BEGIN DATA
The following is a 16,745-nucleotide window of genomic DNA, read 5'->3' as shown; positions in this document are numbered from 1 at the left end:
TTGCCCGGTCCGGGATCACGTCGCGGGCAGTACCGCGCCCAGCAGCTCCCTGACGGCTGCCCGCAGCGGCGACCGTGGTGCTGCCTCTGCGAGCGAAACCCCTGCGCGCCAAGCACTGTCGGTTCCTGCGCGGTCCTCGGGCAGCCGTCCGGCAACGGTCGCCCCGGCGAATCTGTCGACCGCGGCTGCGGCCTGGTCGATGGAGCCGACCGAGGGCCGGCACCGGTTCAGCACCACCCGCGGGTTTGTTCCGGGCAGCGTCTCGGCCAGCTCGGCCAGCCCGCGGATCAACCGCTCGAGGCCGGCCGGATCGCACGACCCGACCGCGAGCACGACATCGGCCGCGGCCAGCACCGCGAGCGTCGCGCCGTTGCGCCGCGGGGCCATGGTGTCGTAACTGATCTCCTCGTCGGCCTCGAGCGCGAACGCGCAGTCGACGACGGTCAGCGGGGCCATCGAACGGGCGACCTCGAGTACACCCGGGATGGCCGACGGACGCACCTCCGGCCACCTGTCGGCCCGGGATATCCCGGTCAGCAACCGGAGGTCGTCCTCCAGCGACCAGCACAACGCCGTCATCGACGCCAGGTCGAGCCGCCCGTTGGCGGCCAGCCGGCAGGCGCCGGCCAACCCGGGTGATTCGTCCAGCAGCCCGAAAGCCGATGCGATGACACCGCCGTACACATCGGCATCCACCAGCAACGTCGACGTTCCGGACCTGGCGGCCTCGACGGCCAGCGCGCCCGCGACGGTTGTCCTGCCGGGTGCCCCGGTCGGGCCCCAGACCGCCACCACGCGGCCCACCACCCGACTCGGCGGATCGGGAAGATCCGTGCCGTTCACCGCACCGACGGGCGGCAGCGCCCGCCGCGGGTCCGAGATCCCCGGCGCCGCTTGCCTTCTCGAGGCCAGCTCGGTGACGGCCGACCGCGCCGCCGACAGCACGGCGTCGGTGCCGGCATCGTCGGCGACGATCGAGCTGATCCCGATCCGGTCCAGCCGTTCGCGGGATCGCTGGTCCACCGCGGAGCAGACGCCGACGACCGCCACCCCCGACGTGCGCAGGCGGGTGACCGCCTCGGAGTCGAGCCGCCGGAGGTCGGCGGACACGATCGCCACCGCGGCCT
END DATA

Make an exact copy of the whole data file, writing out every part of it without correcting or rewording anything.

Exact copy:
The following is a 16,745-nucleotide window of genomic DNA, read 5'->3' as shown; positions in this document are numbered from 1 at the left end:
TTGCCCGGTCCGGGATCACGTCGCGGGCAGTACCGCGCCCAGCAGCTCCCTGACGGCTGCCCGCAGCGGCGACCGTGGTGCTGCCTCTGCGAGCGAAACCCCTGCGCGCCAAGCACTGTCGGTTCCTGCGCGGTCCTCGGGCAGCCGTCCGGCAACGGTCGCCCCGGCGAATCTGTCGACCGCGGCTGCGGCCTGGTCGATGGAGCCGACCGAGGGCCGGCACCGGTTCAGCACCACCCGCGGGTTTGTTCCGGGCAGCGTCTCGGCCAGCTCGGCCAGCCCGCGGATCAACCGCTCGAGGCCGGCCGGATCGCACGACCCGACCGCGAGCACGACATCGGCCGCGGCCAGCACCGCGAGCGTCGCGCCGTTGCGCCGCGGGGCCATGGTGTCGTAACTGATCTCCTCGTCGGCCTCGAGCGCGAACGCGCAGTCGACGACGGTCAGCGGGGCCATCGAACGGGCGACCTCGAGTACACCCGGGATGGCCGACGGACGCACCTCCGGCCACCTGTCGGCCCGGGATATCCCGGTCAGCAACCGGAGGTCGTCCTCCAGCGACCAGCACAACGCCGTCATCGACGCCAGGTCGAGCCGCCCGTTGGCGGCCAGCCGGCAGGCGCCGGCCAACCCGGGTGATTCGTCCAGCAGCCCGAAAGCCGATGCGATGACACCGCCGTACACATCGGCATCCACCAGCAACGTCGACGTTCCGGACCTGGCGGCCTCGACGGCCAGCGCGCCCGCGACGGTTGTCCTGCCGGGTGCCCCGGTCGGGCCCCAGACCGCCACCACGCGGCCCACCACCCGACTCGGCGGATCGGGAAGATCCGTGCCGTTCACCGCACCGACGGGCGGCAGCGCCCGCCGCGGGTCCGAGATCCCCGGCGCCGCTTGCCTTCTCGAGGCCAGCTCGGTGACGGCCGACCGCGCCGCCGACAGCACGGCGTCGGTGCCGGCATCGTCGGCGACGATCGAGCTGATCCCGATCCGGTCCAGCCGTTCGCGGGATCGCTGGTCCACCGCGGAGCAGACGCCGACGACCGCCACCCCCGACGTGCGCAGGCGGGTGACCGCCTCGGAGTCGAGCCGCCGGAGGTCGGCGGACACGATCGCCACCGCGGCCT